He's Bringing Gravy Back

When Justin Timberlake has a craving for pecan pie, he just pulls up a chair at his 64-year-old grandmother Sadie Bomar’s table in Memphis. For those not related to Sadie, Timberlake, 26, and pals Trace Ayala and Eytan Sugarman launched Southern Hospitality—a new barbecue joint serving ribs, corn bread and fried chicken that promises to leave Manhattan in a permanent state of food coma.


Along with the pulled pork (his favorite), Timberlake says, “the collard greens are strong, the mac-and-cheese is great and so are the green beans.” Just don’t ask the singer to share the care packages of blueberry jam, squash relish and other goodies that Granny—who was at Southern Hospitality’s July 18th opening—sends him while he’s on the road. Says Timberlake: “I tell everybody to stay away from the mason jars in my cupboard. Do not touch!”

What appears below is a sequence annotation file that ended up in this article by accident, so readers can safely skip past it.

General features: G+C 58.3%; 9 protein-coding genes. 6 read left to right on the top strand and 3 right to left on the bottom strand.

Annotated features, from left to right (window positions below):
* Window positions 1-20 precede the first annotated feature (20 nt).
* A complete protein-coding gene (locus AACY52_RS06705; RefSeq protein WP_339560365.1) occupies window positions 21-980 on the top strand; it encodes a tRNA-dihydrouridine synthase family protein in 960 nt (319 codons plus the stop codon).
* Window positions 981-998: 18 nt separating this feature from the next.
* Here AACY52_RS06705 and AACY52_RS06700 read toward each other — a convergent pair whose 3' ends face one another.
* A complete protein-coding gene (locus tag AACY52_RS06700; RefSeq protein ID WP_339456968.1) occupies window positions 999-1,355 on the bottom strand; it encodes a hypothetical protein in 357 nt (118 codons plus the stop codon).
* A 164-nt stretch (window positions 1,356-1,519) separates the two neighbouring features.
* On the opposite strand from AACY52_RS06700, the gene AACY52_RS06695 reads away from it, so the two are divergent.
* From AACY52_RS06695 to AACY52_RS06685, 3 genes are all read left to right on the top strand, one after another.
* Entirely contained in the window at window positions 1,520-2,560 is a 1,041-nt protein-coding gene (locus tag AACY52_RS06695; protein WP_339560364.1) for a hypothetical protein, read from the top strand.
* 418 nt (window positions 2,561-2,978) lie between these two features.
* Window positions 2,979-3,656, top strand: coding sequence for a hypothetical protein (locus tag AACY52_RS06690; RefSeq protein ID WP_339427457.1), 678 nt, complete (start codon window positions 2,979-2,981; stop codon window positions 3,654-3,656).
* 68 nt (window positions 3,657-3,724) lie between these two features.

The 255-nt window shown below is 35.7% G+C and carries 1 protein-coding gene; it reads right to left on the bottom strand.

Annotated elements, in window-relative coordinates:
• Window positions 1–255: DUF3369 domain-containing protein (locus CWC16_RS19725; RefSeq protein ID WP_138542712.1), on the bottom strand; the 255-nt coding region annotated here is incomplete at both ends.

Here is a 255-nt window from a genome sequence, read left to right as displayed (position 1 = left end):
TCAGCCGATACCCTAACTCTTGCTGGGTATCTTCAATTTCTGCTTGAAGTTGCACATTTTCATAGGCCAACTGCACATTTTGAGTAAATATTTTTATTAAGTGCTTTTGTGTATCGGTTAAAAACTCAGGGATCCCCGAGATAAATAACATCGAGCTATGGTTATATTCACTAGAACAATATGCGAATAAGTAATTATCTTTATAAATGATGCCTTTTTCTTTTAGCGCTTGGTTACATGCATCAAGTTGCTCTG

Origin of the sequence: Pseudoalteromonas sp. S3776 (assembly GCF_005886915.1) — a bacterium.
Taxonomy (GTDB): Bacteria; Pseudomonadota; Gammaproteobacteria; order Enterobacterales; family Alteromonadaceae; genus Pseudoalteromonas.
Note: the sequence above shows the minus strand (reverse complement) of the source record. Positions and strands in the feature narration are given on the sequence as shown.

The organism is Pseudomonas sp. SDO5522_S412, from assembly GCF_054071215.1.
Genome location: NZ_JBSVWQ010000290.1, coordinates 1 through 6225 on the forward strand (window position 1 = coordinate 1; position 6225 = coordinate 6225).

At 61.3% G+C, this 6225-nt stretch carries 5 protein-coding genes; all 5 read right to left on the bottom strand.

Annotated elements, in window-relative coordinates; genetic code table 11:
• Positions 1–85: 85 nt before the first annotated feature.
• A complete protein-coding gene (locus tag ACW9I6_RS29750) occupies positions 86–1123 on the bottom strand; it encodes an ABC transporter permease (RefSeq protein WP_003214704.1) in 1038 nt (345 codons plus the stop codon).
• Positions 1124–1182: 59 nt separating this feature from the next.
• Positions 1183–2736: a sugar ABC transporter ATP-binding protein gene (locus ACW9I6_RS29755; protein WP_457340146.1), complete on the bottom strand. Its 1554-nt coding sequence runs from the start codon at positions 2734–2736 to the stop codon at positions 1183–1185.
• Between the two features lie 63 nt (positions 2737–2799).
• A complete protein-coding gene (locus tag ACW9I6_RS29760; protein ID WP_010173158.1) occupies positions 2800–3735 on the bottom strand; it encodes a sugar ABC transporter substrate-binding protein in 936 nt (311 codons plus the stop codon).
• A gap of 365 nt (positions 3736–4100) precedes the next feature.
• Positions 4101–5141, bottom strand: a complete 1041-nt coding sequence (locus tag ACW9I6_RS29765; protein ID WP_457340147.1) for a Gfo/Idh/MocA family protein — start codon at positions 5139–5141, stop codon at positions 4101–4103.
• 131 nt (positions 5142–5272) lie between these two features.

“We wanted it to look just like a bar back home,” says Timberlake. Adds Ayala, JT’s close pal since grade school in Memphis: “No doorman, no red rope—just beer, blues and barbecue.” Mission accomplished with a golf video game, memorabilia from Johnny Cash, Hank Williams and Jerry Lee Lewis, and an Elvis mural on the back wall. And the playlist ranges from the King to Lynyrd Skynyrd. “But there will be nights where we clear the tables out and a deejay comes in, so it becomes pretty current,” says Timberlake.


For desserts “I kept saying if it’s not [Granny’s] recipe, I don’t want it,” he says. The problem is, “a Southern woman and her recipes—they don’t part very easily,” says Ayala. JT did get Bomar to give up her secrets—for a price. “I gotta mow the lawn for like eight years,” he says. But Granny has her doubts. “When he comes home,” she says with a laugh. “But he don’t come home very often ’cause he doesn’t want to cut the grass.”

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